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Breaking the News About Your Divorce

The transition from marriage to getting a divorce is difficult for most couples. During this transition, in my experience, as a Bergen County, New Jersey divorce lawyer and family lawyer and Monmouth County, New Jersey divorce lawyer and family law attorney, I have found that clients often benefit by surrounding themselves with positive people. Deciding […]

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The transition from marriage to getting a divorce is difficult for most couples. During this transition, in my experience, as a Bergen County, New Jersey divorce lawyer and family lawyer and Monmouth County, New Jersey divorce lawyer and family law attorney, I have found that clients often benefit by surrounding themselves with positive people. Deciding when to tell family members, friends, and co-workers about your divorce can be quite overwhelming. I suggest being mindful of your emotions and you may want to take your time breaking the news to others. In my experience, here are some ways that I have witnessed past clients approach this topic with family and friends, co-workers, and children.

Family & Friends

When you originally announced the news about your engagement to family and friends, they were probably excited for you. (Assuming your spouse was well-liked by them.) Telling them about your divorce will produce a different range of emotions. It may be best to practice what you will say to them, and how to answer questions you believe they will ask. Start with the person or group of people you are closest with, such as a sister, brother, or best friend.  Breaking the news to them first can make it a lot easier when explaining to other people. Your family and friends may be shocked and upset in the beginning, but hopefully, eventually, they will come around and show their support.

In her book, ‘Life Lessons: 50 Things I Learned From My Divorce,’ Beth Joselow advises:

  1. Ask for support from your family, but don’t try to dictate their behavior toward your former mate.
  2. Be conscious of your family’s history with your former mate and of how they may be suffering the loss of your marriage along with you.
  3. If family members seem insensitive to you, it may be because they’re trying to work out their own feelings about you and your former mate. Let them know that you feel hurt, and give them a chance to rethink their attitudes.

Co-Workers and Your Boss

You may feel that your divorce is a personal issue, and co-workers do not need to know all of your business. This may be true, however, there may be some benefits to letting your boss and co-workers know about your divorce. For example, you may need more time off work to meet with a therapist, divorce attorney, or mediator. They may also be more understanding if your productivity decreases because of depression.

It may be important to inform your human resources department, since you may now be eligible for additional benefits, such as therapy and child care. The human resources department should have the information you need to get you through this difficult time. Another reason to inform them is so the payroll department can adjust your paycheck since your status will cause you to be in a different tax bracket.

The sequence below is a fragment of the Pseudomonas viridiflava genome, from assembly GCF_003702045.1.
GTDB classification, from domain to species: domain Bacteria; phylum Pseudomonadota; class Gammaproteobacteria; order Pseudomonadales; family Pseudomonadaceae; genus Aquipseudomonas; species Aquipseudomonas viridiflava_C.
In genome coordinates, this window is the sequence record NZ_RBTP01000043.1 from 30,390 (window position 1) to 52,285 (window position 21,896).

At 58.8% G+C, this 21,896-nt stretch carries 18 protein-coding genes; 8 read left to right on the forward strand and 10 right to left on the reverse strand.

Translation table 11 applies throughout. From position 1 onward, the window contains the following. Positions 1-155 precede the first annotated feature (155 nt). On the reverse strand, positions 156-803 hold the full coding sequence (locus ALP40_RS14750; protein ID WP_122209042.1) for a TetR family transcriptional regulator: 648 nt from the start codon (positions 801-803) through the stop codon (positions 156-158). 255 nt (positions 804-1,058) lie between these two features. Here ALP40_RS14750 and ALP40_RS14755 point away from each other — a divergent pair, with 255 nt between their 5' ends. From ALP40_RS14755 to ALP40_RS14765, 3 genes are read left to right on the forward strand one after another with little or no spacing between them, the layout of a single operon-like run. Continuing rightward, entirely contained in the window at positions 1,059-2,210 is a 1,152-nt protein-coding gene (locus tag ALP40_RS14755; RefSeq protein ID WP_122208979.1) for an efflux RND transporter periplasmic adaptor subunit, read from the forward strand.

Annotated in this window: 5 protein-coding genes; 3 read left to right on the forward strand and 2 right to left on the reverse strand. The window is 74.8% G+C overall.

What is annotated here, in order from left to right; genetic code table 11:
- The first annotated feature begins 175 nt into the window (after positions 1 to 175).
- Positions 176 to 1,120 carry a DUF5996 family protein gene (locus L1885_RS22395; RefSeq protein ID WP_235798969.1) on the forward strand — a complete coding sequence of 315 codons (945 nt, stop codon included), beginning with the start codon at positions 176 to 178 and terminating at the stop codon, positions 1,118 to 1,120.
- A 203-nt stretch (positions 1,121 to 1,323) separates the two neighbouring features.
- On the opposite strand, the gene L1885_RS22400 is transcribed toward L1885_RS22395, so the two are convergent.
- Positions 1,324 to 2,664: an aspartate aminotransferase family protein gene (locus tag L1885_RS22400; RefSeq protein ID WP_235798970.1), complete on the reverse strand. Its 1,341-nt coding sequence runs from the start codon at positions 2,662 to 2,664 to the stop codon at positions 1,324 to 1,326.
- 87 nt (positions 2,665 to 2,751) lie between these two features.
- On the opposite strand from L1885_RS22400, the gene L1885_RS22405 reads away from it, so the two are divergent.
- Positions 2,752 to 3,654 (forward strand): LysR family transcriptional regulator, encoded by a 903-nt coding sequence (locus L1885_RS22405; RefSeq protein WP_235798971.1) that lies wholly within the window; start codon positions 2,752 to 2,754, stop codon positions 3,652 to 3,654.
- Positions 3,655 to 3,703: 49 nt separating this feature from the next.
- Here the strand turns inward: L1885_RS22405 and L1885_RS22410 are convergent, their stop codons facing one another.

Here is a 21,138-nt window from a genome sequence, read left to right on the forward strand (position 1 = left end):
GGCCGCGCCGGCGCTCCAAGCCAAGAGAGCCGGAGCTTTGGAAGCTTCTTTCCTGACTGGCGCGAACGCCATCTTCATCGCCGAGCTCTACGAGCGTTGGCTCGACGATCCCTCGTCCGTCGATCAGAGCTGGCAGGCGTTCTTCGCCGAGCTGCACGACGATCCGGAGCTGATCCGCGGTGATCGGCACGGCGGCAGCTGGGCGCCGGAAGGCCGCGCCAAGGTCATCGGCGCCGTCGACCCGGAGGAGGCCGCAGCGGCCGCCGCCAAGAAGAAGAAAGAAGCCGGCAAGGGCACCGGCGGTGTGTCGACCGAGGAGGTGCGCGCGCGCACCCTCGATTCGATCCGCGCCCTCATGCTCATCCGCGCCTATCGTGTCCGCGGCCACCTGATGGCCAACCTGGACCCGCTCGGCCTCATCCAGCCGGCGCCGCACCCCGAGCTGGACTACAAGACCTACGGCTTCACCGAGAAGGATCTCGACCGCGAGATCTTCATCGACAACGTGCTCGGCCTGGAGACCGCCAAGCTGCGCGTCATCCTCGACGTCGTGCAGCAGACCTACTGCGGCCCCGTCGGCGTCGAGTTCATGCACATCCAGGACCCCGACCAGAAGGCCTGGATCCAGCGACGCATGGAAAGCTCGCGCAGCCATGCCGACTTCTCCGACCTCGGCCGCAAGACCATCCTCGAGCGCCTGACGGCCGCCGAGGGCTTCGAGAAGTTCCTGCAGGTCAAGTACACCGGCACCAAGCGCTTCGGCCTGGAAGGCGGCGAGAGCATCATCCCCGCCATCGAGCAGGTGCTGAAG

Telling Your Children

Breaking the news about your divorce to your child(ren) should be handled depending on their age level. Be prepared to be more delicate when dealing with toddlers and children under the age of five. Seek professional family counseling. Your children may need to know that they will be taken good care of regardless of the status of your marriage.

Older children will likely require more details and an explanation of the outcomes that will occur after the divorce is finalized. This will likely be a more difficult conversation, but be sure to handle it with grace. Seek professional family counseling when you inform them of custody/visitations and if you can, try to assure them that you and your former spouse will make every effort to make this process as seamless as possible. Before you tell them, you also likely want to work out a temporary visitation plan and find a new place to live, if necessary. Also, having a room ready for your child(ren) in your new place can help to put them at ease about their future living arrangements. You can seek professional family counseling to assure your children that they are a priority and will still be loved unconditionally by both parties.

Conclusion

Lastly, in our experience, it is best to give yourself (and others) adequate time to process the news. You should only break the news to family and friends, co-workers, and children when you are 100% emotionally ready to do so. This is an extremely difficult time for you, and it is understandable if you are not prepared to share information with everyone all at once. You may want to seek mental health counseling. The process will not be easy–but patience, support, and trust can make the transition easier for everyone involved.

Sheena Burke Williams, Esq.

Disclaimer

This article contains general information and opinions from Sheena Burke Williams and is not intended to be a source of legal advice for any purpose. No reader of this article should act or refrain from acting on the basis of information included in this article without seeking legal advice of counsel. Sheena Burke Williams expressly disclaims all liability with respect to actions taken or not taken based on any content in this article.

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